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Primary care clinicians often fail to follow practice guidelines when treating patients with sore throats
When doctors see patients with sore throats (pharyngitis), a chief concern is to diagnose or rule out strep throat (caused by the bacterium group A B-hemolytic streptococci). Yet in two-thirds of sore throat visits, primary care clinicians do not follow any available clinical guideline. During these visits, doctors frequently give a strep test to or prescribe antibiotics for patients who are at low risk of strep throat, or for whom tests and antibiotics are not recommended, note researchers at Brigham and Women's Hospital in Boston.
To measure the rate of physician adherence to 3 guidelines, the researchers retrospectively analyzed visits to Boston area primary care clinics by 2,097 adults diagnosed with pharyngitis. The three guidelines included the American College of Physicians (ACP) empirical strategy, the ACP test strategy, and the Infectious Diseases Society of America (IDSA) strategy. Primary care clinicians followed the ACP empirical strategy in 12 percent of visits, the ACP test strategy in 30 percent of visits, and the IDSA strategy in 30 percent of visits. Physicians followed none of these strategies in 66 percent of visits.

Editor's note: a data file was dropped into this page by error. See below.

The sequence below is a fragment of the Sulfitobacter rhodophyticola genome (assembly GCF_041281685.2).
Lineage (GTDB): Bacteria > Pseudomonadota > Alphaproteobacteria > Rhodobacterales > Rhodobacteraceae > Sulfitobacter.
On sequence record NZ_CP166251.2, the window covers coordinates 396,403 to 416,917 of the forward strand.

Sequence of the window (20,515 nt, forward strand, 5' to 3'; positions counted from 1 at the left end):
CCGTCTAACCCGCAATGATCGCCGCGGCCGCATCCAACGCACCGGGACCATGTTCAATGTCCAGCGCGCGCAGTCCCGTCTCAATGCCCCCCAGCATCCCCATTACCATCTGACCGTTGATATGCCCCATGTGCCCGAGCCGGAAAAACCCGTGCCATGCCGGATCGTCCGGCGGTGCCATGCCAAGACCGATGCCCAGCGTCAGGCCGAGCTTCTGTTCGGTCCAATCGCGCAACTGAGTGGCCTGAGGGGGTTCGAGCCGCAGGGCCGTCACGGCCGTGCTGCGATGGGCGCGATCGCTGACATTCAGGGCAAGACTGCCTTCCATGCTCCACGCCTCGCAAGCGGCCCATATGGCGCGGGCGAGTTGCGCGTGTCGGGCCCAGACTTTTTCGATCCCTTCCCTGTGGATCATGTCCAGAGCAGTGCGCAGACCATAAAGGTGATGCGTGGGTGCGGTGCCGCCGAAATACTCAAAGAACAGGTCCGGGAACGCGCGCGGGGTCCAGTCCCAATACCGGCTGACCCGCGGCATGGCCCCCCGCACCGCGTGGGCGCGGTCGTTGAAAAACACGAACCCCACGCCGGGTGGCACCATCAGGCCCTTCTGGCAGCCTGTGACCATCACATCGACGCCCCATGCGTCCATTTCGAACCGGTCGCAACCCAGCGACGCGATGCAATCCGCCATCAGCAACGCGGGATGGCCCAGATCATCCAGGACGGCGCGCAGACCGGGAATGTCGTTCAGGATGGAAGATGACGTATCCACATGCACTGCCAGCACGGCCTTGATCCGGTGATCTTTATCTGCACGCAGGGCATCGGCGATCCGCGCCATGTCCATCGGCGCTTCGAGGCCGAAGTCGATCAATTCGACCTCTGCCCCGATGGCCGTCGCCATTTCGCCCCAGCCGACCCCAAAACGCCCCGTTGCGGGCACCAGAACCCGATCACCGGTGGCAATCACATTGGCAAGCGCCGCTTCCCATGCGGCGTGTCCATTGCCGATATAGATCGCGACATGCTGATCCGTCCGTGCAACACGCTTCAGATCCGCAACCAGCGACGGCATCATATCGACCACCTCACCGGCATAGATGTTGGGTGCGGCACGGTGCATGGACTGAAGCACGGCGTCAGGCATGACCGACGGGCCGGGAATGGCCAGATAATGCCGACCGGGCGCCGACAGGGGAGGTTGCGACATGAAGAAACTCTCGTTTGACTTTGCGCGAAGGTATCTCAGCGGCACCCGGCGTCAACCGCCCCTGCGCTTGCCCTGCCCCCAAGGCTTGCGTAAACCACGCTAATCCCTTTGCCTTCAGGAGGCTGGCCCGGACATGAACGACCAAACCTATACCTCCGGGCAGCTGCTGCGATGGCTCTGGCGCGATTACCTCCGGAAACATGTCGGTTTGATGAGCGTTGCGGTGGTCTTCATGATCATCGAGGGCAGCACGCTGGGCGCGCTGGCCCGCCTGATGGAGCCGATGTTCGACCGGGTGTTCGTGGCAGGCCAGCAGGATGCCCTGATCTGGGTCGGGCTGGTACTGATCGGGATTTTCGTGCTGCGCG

The ACP recommends evaluation of adults with pharyngitis using the four-point Centor criteria: fever, absence of cough, tender and swollen anterior lymph nodes, and exudate (pus) on the tonsils. The ACP recommends two potential treatment strategies: empirical antibiotic treatment of patients who meet three of the four Centor criteria (ACP empirical strategy), or testing patients with two or three criteria using a rapid strep test and prescribing antibiotics to patients with a positive test or with four criteria (ACP test strategy). The IDSA guideline agrees with the ACP guideline that adults with zero or one Centor criteria, who are at low risk for strep throat, should neither be tested nor treated with antibiotics. However, the IDSA recommends microbiologic confirmation for all adults with pharyngitis prior to antibiotic prescribing. The study was supported in part by the Agency for Healthcare Research and Quality (HS14420 and HS14563).
More details are in "Evaluation and treatment of pharyngitis in primary care practice," Jeffrey A. Linder, M.D., M.P.H., Joseph C. Chan, B.S., and David W. Bates, M.D., M.Sc., in the July 10, 2006, Archives of Internal Medicine 166, pp. 1374-1379.
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